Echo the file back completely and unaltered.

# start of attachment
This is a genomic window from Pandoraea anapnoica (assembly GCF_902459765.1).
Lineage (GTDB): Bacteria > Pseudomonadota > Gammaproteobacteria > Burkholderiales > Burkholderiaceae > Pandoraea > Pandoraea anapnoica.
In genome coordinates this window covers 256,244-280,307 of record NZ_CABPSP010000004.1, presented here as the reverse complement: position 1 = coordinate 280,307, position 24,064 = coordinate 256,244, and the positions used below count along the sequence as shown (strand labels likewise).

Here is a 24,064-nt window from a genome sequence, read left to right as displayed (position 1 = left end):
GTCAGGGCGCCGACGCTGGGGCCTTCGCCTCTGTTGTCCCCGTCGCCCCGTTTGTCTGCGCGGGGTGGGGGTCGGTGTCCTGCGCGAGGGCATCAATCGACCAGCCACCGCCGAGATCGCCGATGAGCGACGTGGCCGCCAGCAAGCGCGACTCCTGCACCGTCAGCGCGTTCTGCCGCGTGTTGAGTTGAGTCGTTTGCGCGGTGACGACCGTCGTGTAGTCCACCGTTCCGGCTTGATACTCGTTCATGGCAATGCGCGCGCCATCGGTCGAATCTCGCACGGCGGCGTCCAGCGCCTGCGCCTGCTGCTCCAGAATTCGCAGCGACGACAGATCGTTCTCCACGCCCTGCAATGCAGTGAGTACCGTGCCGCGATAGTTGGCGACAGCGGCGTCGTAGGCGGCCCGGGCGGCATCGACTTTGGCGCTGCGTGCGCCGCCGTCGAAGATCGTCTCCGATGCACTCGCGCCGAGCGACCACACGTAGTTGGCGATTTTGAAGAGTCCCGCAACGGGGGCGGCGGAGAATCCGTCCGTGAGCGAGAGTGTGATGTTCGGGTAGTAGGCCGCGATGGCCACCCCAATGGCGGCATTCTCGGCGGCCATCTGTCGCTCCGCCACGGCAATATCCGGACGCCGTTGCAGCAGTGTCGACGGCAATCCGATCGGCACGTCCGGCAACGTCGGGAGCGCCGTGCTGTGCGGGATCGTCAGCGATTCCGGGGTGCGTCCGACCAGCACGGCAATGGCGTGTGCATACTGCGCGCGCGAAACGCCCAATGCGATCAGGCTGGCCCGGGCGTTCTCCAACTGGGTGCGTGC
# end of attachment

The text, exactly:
This is a genomic window from Pandoraea anapnoica (assembly GCF_902459765.1).
Lineage (GTDB): Bacteria > Pseudomonadota > Gammaproteobacteria > Burkholderiales > Burkholderiaceae > Pandoraea > Pandoraea anapnoica.
In genome coordinates this window covers 256,244-280,307 of record NZ_CABPSP010000004.1, presented here as the reverse complement: position 1 = coordinate 280,307, position 24,064 = coordinate 256,244, and the positions used below count along the sequence as shown (strand labels likewise).

Here is a 24,064-nt window from a genome sequence, read left to right as displayed (position 1 = left end):
GTCAGGGCGCCGACGCTGGGGCCTTCGCCTCTGTTGTCCCCGTCGCCCCGTTTGTCTGCGCGGGGTGGGGGTCGGTGTCCTGCGCGAGGGCATCAATCGACCAGCCACCGCCGAGATCGCCGATGAGCGACGTGGCCGCCAGCAAGCGCGACTCCTGCACCGTCAGCGCGTTCTGCCGCGTGTTGAGTTGAGTCGTTTGCGCGGTGACGACCGTCGTGTAGTCCACCGTTCCGGCTTGATACTCGTTCATGGCAATGCGCGCGCCATCGGTCGAATCTCGCACGGCGGCGTCCAGCGCCTGCGCCTGCTGCTCCAGAATTCGCAGCGACGACAGATCGTTCTCCACGCCCTGCAATGCAGTGAGTACCGTGCCGCGATAGTTGGCGACAGCGGCGTCGTAGGCGGCCCGGGCGGCATCGACTTTGGCGCTGCGTGCGCCGCCGTCGAAGATCGTCTCCGATGCACTCGCGCCGAGCGACCACACGTAGTTGGCGATTTTGAAGAGTCCCGCAACGGGGGCGGCGGAGAATCCGTCCGTGAGCGAGAGTGTGATGTTCGGGTAGTAGGCCGCGATGGCCACCCCAATGGCGGCATTCTCGGCGGCCATCTGTCGCTCCGCCACGGCAATATCCGGACGCCGTTGCAGCAGTGTCGACGGCAATCCGATCGGCACGTCCGGCAACGTCGGGAGCGCCGTGCTGTGCGGGATCGTCAGCGATTCCGGGGTGCGTCCGACCAGCACGGCAATGGCGTGTGCATACTGCGCGCGCGAAACGCCCAATGCGATCAGGCTGGCCCGGGCGTTCTCCAACTGGGTGCGTGC